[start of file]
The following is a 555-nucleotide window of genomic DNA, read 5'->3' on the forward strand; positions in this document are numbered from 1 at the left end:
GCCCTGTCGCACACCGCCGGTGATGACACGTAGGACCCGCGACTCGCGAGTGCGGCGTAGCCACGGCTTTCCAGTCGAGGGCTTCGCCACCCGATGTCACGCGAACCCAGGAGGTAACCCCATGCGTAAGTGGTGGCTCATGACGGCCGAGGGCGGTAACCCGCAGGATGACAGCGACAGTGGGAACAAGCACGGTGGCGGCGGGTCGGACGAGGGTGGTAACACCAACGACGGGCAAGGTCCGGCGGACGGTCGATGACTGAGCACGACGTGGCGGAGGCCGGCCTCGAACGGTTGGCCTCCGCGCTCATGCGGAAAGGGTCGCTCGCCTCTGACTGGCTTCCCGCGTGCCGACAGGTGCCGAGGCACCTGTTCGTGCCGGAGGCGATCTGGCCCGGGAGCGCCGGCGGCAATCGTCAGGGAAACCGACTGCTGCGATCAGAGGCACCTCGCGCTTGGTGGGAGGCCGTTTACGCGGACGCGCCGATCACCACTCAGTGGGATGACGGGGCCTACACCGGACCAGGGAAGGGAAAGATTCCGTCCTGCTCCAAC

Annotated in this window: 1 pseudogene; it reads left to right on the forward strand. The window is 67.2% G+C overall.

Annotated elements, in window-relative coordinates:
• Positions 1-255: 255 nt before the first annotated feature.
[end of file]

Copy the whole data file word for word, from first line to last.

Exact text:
The following is a 555-nucleotide window of genomic DNA, read 5'->3' on the forward strand; positions in this document are numbered from 1 at the left end:
GCCCTGTCGCACACCGCCGGTGATGACACGTAGGACCCGCGACTCGCGAGTGCGGCGTAGCCACGGCTTTCCAGTCGAGGGCTTCGCCACCCGATGTCACGCGAACCCAGGAGGTAACCCCATGCGTAAGTGGTGGCTCATGACGGCCGAGGGCGGTAACCCGCAGGATGACAGCGACAGTGGGAACAAGCACGGTGGCGGCGGGTCGGACGAGGGTGGTAACACCAACGACGGGCAAGGTCCGGCGGACGGTCGATGACTGAGCACGACGTGGCGGAGGCCGGCCTCGAACGGTTGGCCTCCGCGCTCATGCGGAAAGGGTCGCTCGCCTCTGACTGGCTTCCCGCGTGCCGACAGGTGCCGAGGCACCTGTTCGTGCCGGAGGCGATCTGGCCCGGGAGCGCCGGCGGCAATCGTCAGGGAAACCGACTGCTGCGATCAGAGGCACCTCGCGCTTGGTGGGAGGCCGTTTACGCGGACGCGCCGATCACCACTCAGTGGGATGACGGGGCCTACACCGGACCAGGGAAGGGAAAGATTCCGTCCTGCTCCAAC

Annotated in this window: 1 pseudogene; it reads left to right on the forward strand. The window is 67.2% G+C overall.

Annotated elements, in window-relative coordinates:
• Positions 1-255: 255 nt before the first annotated feature.